After deciding to attend Harvard University as a 27-year-old freshman, Connolly was enthralled by the revival of the Olympic Games and the prospect of a “journey over far waters.” He said he withdrew from Harvard because the institution refused to grant him a leave of absence, and he paid his own expenses to Athens.
However, Jonathan Shaw, whose 1996 article “The Unexpected Olympians,” appeared in Harvard Magazine, said Connolly may have embellished a little.
Connolly wrote that he went to see the chairman of the athletic committee. When he asked for an eight-week leave of absence, the chairman accused him of going on a junket.
“It was ten years before I again set foot in a Harvard building,” he wrote, “and then it was as guest speaker of the Harvard Union; and the occasion nourished my ego no end.”
Connolly also said that although a small athletic club, the Suffolk Club, entered him in the Games, “I was paying my own expenses. I preferred it that way. I had never in my athletic life had even an entrance fee paid out for me.”
Shaw, though, said Connolly made a “lifelong habit of bending” the truth. There was no record that he spoke to the chairman of the athletic committee, only that he sent a letter that did not mention the Olympic Games.
Connolly was granted an honorable withdrawal and the official record cited the reason as “to visit Europe.”
Shaw also said Connolly’s Catholic parish in South Boston raised most of the money for the trip.
No matter how he got to Athens, Connolly was an Olympic trailblazer.
“I think you could make the argument that as much as anyone else, James B. Connolly embodies the modern Olympic spirit,” said Olympic writer and historian George Hirthler. “He changed his life completely, dropped out of Harvard University and went on an adventure just for the opportunity to participate in the first modern Olympic Games.”
Hirthler noted that the Irish-American athlete was “almost pugnacious in his desire to participate in the Games. Nobody had any idea what it was, but he had the independent spirit. And as destiny touched his life, he became the first modern Olympic medalist.”
Connolly’s winner’s medal — which is silver, since no gold medals were awarded in 1896 — is housed at the library at Colby College in Waterville, Maine.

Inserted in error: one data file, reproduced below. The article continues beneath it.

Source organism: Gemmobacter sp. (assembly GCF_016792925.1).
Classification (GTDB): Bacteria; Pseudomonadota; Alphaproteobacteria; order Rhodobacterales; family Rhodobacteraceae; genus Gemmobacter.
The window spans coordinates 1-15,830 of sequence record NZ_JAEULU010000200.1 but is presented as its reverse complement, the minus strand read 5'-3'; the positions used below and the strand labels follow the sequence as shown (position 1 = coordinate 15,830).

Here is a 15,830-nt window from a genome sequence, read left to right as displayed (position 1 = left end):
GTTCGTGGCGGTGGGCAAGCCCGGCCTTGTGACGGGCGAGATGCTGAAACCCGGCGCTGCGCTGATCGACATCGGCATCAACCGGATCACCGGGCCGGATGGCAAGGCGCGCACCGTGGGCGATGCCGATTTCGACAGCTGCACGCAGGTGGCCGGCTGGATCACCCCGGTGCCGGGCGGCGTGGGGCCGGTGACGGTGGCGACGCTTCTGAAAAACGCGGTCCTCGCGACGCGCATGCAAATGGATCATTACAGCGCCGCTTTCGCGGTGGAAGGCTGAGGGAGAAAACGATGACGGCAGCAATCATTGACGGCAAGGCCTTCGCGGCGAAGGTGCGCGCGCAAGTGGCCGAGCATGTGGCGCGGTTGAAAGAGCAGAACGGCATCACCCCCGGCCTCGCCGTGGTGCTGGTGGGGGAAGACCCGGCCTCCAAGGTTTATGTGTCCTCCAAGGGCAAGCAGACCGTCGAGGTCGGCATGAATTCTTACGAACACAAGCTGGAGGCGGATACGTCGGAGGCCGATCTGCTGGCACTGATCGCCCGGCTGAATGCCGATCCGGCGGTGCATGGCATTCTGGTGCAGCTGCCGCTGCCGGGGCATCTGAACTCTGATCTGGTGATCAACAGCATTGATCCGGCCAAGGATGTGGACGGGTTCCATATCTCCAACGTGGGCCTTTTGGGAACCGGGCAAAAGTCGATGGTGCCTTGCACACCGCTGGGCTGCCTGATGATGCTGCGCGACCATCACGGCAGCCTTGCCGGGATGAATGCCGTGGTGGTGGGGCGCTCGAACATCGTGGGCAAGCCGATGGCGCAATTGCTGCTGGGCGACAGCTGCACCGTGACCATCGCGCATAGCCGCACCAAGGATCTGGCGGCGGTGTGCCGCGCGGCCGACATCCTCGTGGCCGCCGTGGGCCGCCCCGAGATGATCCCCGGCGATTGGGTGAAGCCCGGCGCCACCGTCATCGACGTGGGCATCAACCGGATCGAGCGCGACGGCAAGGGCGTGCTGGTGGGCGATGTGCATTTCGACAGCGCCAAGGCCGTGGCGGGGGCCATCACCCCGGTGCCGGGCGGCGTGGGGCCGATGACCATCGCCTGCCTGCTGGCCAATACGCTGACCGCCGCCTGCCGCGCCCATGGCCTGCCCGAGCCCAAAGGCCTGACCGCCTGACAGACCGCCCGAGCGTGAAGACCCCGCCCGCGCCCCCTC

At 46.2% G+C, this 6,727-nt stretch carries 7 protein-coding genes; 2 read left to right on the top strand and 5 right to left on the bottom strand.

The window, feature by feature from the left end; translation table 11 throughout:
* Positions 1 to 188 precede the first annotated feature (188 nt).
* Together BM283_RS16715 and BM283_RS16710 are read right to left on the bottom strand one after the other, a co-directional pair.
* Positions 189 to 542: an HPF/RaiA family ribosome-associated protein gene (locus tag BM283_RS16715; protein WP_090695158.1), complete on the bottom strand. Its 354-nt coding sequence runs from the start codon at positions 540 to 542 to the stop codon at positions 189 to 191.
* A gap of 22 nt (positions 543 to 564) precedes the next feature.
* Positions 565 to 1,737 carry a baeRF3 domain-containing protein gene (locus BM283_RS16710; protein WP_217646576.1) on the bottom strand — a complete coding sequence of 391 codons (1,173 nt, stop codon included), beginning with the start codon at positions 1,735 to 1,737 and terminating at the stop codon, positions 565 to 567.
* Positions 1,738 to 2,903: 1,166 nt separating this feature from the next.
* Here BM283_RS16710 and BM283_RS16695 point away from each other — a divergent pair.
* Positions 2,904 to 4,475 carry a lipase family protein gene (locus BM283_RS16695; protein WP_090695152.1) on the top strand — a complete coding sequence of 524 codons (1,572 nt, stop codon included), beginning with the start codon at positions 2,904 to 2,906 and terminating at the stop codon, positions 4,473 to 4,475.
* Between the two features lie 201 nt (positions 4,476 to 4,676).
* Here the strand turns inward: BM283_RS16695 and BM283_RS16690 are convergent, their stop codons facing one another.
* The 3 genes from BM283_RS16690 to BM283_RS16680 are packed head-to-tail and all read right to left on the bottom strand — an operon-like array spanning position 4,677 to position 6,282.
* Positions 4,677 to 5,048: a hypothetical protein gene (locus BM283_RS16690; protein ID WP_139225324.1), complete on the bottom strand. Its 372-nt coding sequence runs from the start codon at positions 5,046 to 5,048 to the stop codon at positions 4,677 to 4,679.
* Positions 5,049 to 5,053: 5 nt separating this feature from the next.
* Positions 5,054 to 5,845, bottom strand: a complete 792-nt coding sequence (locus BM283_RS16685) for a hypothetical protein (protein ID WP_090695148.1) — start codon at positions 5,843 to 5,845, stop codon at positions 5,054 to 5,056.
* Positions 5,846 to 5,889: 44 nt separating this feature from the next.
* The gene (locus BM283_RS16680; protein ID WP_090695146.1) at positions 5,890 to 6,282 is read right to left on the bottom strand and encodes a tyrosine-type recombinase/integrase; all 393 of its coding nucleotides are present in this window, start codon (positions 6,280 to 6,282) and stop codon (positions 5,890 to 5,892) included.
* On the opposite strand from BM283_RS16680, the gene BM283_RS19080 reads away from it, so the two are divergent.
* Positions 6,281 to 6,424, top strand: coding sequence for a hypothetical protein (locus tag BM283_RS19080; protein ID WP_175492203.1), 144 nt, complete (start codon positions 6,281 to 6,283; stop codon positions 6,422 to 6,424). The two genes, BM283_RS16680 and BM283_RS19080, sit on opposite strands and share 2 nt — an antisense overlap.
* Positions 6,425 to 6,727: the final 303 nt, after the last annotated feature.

After the 1896 Games, Connolly fought in the Spanish-American War with the Irish 9th Infantry, and his reports were published by The Boston Globe. He then competed in the 1900 Olympic Games, where he was second in the triple jump, an impressive feat considering he and marathoner Dick Grant reportedly were living like “a couple of tramps” in Paris. On the day of his competition, Connolly walked five miles to the track because he didn’t have cab fare. “Atop of that, I had to go without lunch that day,” he wrote.
Eight years later, Connolly covered the first Olympic Games in London as a journalist. By his account, Connolly prevailed upon a timid U.S. official to protest Dorando Pietri’s victory in the marathon after the Italian fell repeatedly and was helped to his feet by officials. “Now, you bum, go out onto that field and tell those redbacks that the American, Johnny Hayes, won that race,” Connolly recounted in his book. Pietri was disqualified, and Hayes was awarded the gold medal.
After his athletic career, Connolly spent much of his life at sea and was an authority on maritime writing. He wrote 25 books — including a fictional account of the 1896 Games called “An Olympic Victor” — and more than 200 short stories, gaining the admiration of English poet T.S. Eliot and U.S. president Teddy Roosevelt.
Known for his salty temperament, he sailed with the Gloucester fishermen and with German fleets in the Baltic. Connolly went to England as a hand on a cattle boat, went whaling in the Arctic, and crossed the Atlantic in a racing yacht. He covered U-boat action during World War I for Collier’s magazine, met Pope Pius X and ran for Congress in 1914 as a member of the Progressive Party.
A statue of Connolly in South Boston’s Joe Moakley Park shows him making a perfect landing in the sand.
He certainly knew how to make his mark on the Olympic Games.
Karen Rosen is a freelance contributor for TeamUSA.org. This story was not subject to the approval of any National Governing Bodies.